To celebrate the publication of Love Letters the Library will hold an event in February with special guests, including acclaimed biographer Anne Sebba, who will join British Library curator Andrea Clarke, for a pre-Valentine's Day dip into the most intimate world of the handwritten love letter, with fascinating readings, discussion and insights into the private relationships of people across centuries and cultures.

British Library Publishing http://publishing.bl.uk/ 

Love Letters
is available to buy from the British Library shop www.bl.uk/shop (T +44 (0)20 7412 7735 / email bl_shop@bl.uk )


Love Letters: 2000 Years of Romance

When: Sat 11 Feb 2012, 14.00 - 16.30

Where: Conference Centre, British Library
Price: £7.50 / £5 concessions


Love Letters
1: Letter from Isaias to her husband, Hephaestion, 29 August 168 BC
2: Margery Brews to John Paston III, February 1477
3: Prince Arthur to Katherine of Aragon, 5 October 1499
4: Pierre Sala, Petit Livre d’Amour (letter to Marguerite Bullioud), c.1500
5: Anne Boleyn and Henry VIII, love notes in a Book of Hours, c.1528
6: Katherine Parr to Henry VIII, July 1544
7: Earl of Essex to Elizabeth I, 18 October 1591
8: Sir Thomas Baskerville to his wife, Mary, 21 August 1595
9: Thomas Knyvett to his wife, Katherine, 26 November 1621
10: George Villiers to James I, 29 August 1623
11: Dorothy Osbourne to Sir William Temple, 15/16 October 1653
12: Sir John Fenwick to his wife, Mary, January 1697
13: Vanessa [Esther van Homrigh] to Jonathan Swift, 1714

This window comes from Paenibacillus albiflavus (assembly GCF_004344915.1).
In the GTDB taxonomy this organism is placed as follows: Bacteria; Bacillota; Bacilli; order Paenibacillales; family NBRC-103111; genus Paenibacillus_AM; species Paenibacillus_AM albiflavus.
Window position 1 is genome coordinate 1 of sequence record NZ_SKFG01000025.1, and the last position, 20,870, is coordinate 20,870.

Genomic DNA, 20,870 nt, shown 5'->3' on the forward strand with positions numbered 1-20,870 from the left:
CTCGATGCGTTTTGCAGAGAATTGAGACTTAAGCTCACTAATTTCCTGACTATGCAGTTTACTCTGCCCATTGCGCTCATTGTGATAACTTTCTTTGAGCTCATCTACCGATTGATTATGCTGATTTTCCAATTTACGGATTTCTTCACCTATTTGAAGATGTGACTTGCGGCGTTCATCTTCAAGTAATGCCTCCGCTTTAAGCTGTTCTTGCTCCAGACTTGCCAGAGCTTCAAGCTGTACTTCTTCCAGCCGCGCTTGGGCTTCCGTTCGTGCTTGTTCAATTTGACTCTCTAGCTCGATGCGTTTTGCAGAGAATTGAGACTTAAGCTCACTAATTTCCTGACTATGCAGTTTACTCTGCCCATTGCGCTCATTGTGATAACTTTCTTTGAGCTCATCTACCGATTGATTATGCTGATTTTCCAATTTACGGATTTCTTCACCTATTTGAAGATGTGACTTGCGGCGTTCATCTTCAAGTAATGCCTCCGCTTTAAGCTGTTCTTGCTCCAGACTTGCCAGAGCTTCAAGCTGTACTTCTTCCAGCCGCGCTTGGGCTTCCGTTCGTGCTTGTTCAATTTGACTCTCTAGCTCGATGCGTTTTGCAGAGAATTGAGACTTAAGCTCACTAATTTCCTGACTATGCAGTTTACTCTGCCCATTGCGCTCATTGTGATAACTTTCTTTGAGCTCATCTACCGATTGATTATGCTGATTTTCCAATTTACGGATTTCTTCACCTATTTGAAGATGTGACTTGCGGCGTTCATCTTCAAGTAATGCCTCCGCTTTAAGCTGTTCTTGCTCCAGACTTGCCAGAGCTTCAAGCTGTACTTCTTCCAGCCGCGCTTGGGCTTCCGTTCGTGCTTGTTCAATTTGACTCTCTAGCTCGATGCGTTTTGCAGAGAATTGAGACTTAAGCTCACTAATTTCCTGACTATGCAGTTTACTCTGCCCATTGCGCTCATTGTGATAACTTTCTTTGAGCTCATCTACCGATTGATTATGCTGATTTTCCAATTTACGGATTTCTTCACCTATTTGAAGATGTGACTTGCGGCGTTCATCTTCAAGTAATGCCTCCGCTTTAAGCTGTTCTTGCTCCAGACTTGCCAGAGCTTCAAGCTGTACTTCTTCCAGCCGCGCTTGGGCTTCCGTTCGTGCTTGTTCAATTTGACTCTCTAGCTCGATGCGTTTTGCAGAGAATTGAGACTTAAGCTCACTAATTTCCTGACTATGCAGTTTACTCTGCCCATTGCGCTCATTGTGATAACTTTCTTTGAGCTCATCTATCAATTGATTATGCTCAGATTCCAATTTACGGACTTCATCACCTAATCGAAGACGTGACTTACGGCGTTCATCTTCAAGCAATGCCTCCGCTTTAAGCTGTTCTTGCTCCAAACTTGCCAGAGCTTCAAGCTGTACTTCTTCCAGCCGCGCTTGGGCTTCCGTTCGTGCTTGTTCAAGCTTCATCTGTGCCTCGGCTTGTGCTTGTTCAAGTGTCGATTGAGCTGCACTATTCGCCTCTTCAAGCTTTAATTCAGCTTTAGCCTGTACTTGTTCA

14: Horatio Nelson’s last letter to Lady Emma Hamilton, 19 October 1805
15: Charles Dickens to his future wife, Catherine Hogarth, May 1835
16: Charlotte Brontë to Professor Constantin Héger, 18 November 1844
17: Oscar Wilde to Lord Alfred Douglas, De Profundis, January 1897
18: Gordon Bottomley to Emily Burton, 17 October 1899
19: Elizabeth Barrett Browning, Sonnet 43 from Sonnets from the Portuguese, c. 1846
20: Christina Rossetti, Valentine poem to her mother, 1884
21: Rupert Brooke to Cathleen Nesbitt, 1913
22: Roger Keyes to his wife, Eva, 10 December 1914
23: Mervyn Peake to his wife, Maeve Gilmore, early 1940s
24: Ted Hughes, poem to Sylvia Plath, c.1980
25: Ralph Richardson to his wife, Meriel Forbes, 1964-70
For more information contact:
Evie Jeffreys
British Library
t:+ 44 (0) 20 7412 7105
The British Library is the national library of the United Kingdom and one of the world's greatest research libraries. It provides world class information services to the academic, business, research and scientific communities and offers unparalleled access to the world's largest and most comprehensive research collection. The Library's collection has developed over 250 years and exceeds 150 million separate items representing every age of written civilisation and includes books, journals, manuscripts, maps, stamps, music, patents, photographs, newspapers and sound recordings in all written and spoken languages. Up to 10 million people visit the British Library website - www.bl.uk - every year where they can view up to 4 million digitised collection items and over 40 million pages. 

Boston, Mass - January 2012 - Skinner, Inc. will auction prints, photographs, paintings and sculptures on Friday, February 3rd in two sessions at their Boston gallery. The prints and photography portion of the sale will begin at 12 p.m.; paintings and sculptures at 4 p.m.